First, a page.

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IED exercise helps keep 332nd AEW combat ready

  • Published
  • By Senior Airman Krystal Wright
  • 332nd Air Expeditionary Wing Public Affairs

SOUTHWEST ASIA – Several units within 332nd Air Expeditionary Wing teamed up with coalition mission partners for an exercise where they discovered an inert vehicle-borne improvised explosive device May 28, 2018, at an undisclosed location in Southwest Asia.


The purpose of the exercise was to both practice and test the base’s search procedures and ability to identify and handle IEDs.


The units that participated included the 332nd Expeditionary Civil Engineer Squadron Explosives Ordnance Disposal unit, 332nd ECES Fire Department, and 332nd Expeditionary Security Forces Squadron along with other various base agencies.


It was composed of a quite a few of agencies that do not normally get to work together. The exercise provided an opportunity to do so, helping them “work together as a cohesive unit,” said Staff Sgt. Daniel Fox, 332nd ECES EOD technician and team lead.


The exercises are an opportunity for, not just different units, but for people within units to come together.


Most Airmen do not deploy as a whole squadron unit, Dauterman said, but as individuals or small teams that come together downrange. Exercises allow them to smooth out how they work together as a unit and respond to various situations.


The exercise involved security forces first identifying a possible danger in the form of a car carrying a hidden inert IED. The base then responded to the potential threat, which included sending out other resources like military working dogs, EOD and the fire department.


“We’re basically breaking down our search procedures from start to finish,” said Master Sgt. Jared Dauterman, 332nd ESFS NCO in charge of operations. “We take in a vehicle into the search area, do our initial screen electronically for any explosive device or contraband they may have (and then) our canine units will go ahead and search around the vehicle as well. Finally, our actual hands-on security forces searchers will complete the last search.”


“Once they (security forces) find the item of suspicion in the vehicle, we come out and process the scene,” continued Fox, who is deployed from Beale Air Force Base, California.


“Basically, we go in and verify that it is an IED and then from there we figure out how it functions and how to render it safe so the mission can continue,” he elaborated.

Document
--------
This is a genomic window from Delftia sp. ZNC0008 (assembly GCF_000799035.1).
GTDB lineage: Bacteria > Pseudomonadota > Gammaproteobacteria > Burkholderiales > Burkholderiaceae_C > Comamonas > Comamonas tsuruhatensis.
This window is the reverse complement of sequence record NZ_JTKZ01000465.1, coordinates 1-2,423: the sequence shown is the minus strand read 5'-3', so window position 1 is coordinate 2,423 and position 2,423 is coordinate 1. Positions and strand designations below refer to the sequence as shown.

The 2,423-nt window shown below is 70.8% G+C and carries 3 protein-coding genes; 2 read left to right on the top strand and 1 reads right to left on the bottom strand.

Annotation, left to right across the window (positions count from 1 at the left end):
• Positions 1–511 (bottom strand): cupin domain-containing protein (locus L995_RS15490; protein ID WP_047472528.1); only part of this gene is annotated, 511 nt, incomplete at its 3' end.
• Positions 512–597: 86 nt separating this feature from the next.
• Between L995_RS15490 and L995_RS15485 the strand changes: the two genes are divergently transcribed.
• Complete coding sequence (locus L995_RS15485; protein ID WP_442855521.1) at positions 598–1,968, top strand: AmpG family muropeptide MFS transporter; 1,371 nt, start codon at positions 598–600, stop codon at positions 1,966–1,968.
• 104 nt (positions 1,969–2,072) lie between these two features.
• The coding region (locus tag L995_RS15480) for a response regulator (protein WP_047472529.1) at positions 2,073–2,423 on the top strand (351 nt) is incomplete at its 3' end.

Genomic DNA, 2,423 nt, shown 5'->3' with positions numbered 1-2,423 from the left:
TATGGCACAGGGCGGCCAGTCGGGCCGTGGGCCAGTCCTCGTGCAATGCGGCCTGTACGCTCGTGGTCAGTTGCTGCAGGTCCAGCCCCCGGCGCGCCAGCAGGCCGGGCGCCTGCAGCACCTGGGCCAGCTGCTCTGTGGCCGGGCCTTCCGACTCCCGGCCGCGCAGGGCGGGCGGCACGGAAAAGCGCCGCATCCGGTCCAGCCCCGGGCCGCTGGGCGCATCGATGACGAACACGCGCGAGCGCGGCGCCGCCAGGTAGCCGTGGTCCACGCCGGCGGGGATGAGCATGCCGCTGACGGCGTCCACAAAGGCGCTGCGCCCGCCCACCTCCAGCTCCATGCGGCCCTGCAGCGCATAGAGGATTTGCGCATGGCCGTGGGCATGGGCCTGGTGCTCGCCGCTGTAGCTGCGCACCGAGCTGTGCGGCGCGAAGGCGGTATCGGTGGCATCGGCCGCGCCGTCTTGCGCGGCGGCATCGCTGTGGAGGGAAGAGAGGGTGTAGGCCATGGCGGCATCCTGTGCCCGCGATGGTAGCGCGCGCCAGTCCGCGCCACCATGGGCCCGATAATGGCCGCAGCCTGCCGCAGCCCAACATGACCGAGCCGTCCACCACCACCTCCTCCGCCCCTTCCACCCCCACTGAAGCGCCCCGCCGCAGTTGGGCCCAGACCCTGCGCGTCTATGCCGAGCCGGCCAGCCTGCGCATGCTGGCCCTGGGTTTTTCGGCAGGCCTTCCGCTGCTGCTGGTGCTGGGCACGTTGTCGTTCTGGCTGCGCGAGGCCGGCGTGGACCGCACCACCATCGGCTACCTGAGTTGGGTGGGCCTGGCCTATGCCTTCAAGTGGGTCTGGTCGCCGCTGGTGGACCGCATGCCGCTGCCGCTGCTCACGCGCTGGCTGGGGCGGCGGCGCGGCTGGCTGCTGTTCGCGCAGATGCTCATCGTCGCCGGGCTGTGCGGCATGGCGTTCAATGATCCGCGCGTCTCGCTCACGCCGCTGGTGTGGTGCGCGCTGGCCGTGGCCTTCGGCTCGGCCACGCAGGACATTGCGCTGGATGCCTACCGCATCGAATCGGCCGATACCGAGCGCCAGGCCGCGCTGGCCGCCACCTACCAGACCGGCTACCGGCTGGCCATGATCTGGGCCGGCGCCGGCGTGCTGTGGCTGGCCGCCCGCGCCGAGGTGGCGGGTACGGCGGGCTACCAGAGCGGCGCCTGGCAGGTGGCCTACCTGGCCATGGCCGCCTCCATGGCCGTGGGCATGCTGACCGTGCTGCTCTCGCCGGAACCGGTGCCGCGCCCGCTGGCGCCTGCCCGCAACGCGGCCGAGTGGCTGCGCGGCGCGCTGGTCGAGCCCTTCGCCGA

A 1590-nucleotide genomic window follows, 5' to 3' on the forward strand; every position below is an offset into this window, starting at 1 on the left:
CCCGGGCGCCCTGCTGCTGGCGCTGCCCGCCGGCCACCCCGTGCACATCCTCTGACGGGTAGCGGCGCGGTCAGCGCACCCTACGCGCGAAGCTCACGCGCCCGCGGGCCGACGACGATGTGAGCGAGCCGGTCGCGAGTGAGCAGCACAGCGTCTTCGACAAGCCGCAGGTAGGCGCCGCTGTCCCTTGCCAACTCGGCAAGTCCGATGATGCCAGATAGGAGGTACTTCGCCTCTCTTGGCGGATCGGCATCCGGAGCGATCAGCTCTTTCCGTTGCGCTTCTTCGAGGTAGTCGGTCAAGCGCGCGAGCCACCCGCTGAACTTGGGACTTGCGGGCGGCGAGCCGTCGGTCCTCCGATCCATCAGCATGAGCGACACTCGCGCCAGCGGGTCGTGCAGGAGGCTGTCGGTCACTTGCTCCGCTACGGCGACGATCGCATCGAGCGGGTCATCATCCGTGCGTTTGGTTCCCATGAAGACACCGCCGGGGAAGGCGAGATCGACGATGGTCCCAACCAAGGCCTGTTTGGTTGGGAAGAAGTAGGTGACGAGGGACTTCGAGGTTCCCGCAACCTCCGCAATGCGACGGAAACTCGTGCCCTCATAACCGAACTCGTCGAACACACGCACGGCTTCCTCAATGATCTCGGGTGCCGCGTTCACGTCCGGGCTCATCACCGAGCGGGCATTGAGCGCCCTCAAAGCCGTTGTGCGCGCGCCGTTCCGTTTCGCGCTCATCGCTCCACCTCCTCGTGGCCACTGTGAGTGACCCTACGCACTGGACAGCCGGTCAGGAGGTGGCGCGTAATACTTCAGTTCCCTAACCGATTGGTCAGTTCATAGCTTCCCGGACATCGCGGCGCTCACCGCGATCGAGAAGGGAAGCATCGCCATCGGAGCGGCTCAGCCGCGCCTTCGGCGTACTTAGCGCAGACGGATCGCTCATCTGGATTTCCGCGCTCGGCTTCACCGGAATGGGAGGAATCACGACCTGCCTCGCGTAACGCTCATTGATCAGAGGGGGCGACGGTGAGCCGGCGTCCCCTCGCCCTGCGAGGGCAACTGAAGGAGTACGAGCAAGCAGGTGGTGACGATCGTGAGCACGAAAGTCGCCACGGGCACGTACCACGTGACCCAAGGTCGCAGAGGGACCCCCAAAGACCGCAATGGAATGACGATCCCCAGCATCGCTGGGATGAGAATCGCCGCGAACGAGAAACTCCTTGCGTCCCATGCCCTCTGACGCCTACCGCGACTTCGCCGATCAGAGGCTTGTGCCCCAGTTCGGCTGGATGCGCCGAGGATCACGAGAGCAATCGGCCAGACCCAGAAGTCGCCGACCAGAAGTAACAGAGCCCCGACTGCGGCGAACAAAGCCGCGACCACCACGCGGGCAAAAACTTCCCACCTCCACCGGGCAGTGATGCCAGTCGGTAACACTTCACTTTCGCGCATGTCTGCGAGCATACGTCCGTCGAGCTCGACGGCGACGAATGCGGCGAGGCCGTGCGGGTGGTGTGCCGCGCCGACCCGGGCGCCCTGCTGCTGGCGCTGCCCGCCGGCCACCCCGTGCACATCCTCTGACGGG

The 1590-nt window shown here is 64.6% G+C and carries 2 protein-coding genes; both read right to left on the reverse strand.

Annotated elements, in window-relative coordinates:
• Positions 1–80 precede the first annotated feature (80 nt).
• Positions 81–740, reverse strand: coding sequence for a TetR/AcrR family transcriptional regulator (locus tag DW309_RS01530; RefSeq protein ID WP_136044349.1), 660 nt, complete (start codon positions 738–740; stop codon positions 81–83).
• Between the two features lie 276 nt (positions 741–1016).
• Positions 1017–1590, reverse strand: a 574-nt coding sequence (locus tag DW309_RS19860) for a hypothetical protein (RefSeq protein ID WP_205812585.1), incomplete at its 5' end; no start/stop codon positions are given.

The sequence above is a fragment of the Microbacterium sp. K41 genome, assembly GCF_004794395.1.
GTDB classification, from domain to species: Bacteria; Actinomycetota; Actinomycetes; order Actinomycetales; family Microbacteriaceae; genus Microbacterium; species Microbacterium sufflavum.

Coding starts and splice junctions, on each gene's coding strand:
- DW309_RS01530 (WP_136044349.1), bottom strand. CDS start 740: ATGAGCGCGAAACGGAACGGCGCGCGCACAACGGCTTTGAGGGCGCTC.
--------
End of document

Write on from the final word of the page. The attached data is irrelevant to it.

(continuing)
The fire department stood on standby in case something happened with the IED. Coalition mission partners also provided assistance to include creating and maintaining a safe perimeter.   


Conducting these exercises and practicing the various procedures is important for maintaining combat readiness.


“It’s one of those skills that can go away if you don’t stay sharp on it and stay up to date with the current threats,” Fox said. “IEDs are dangerous and if you don’t keep your skills up … then it makes it more dangerous for you and your team whenever you are (handling) an actual IED.”


The need to continuously practice and hone skills does not just pertain to IEDs.


“If we didn’t practice … it is going to cause hesitation, and hesitation gets people killed in our line of work, plain and simple,” Dauterman explained. “It gets your partner hurt, it gets you hurt. We have to practice to make it a smooth process; no hesitation, they know exactly what they are doing, there is confidence in what they are doing.”


Despite the challenges, the units were able to work together well and the exercise was successful.


“This is the first joint exercise with fire department and EOD,” Dauterman said. “It went way smoother than I expected. The transition of scene control from security forces to (the fire department) went really well.”


“The exercise in of itself went very well,” Dauterman continued. “We identified very minor things we have to adjust or work on harder, but all in all it went really well.”